Legacy of a Country Priest

My Friend the Exorcist

Chapel of the Rosary, Lourdes, Fritz von Dardel, 1886

I never learned his name. He was simply “the curé of Sère-Lanso.” In the 1960s, over the course of several years, I visited him regularly and stayed at the rectory. But I never heard him addressed as anything other than “Monsieur le Curé” by his parishioners, and “the curé of Sère-Lanso” when others were talking about him.

In a way, that was appropriate: his function defined him. He had been born in this small village in the foothills of the Pyrenees about six miles from Lourdes. He had entered the White Fathers in his youth, contracted tuberculosis, and been sent back to his natal village to die. But that was more than fifty years before I met him. He was in his eighties at the time, but still going strong—small, chubby, partially bald, but full of energy.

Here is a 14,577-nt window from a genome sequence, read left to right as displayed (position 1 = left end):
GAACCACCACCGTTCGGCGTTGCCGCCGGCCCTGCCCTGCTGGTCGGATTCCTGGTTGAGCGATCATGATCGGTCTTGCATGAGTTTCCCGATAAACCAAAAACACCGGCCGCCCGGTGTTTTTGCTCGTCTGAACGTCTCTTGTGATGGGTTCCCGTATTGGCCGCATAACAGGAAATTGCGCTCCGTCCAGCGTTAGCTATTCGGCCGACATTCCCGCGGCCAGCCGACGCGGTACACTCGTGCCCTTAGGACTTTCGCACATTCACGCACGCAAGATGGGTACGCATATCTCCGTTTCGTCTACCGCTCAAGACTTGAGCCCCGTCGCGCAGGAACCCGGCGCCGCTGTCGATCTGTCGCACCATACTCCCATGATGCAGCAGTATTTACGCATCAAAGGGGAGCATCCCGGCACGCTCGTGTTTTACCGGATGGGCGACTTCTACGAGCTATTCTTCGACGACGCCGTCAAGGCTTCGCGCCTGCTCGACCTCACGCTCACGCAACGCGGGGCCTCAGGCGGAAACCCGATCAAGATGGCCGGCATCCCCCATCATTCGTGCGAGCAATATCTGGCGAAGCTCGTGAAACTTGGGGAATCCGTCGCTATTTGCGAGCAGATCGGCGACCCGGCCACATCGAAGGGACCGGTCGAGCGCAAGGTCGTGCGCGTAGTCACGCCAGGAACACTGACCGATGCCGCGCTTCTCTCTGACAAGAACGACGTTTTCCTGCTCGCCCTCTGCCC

What led me to him originally was that he was rumored to be one of the few people still alive who had known Charles de Foucauld (1858–1916). He received me very cordially. I think he was just happy to have a visitor. The Foucauld theme was quickly exhausted. When the curé was a...

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About the Author

Jerry Ryan joined the Little Brothers of Jesus in 1959. He lived and worked with them for more than two decades in Europe and South America. He and his family now live in Massachusetts.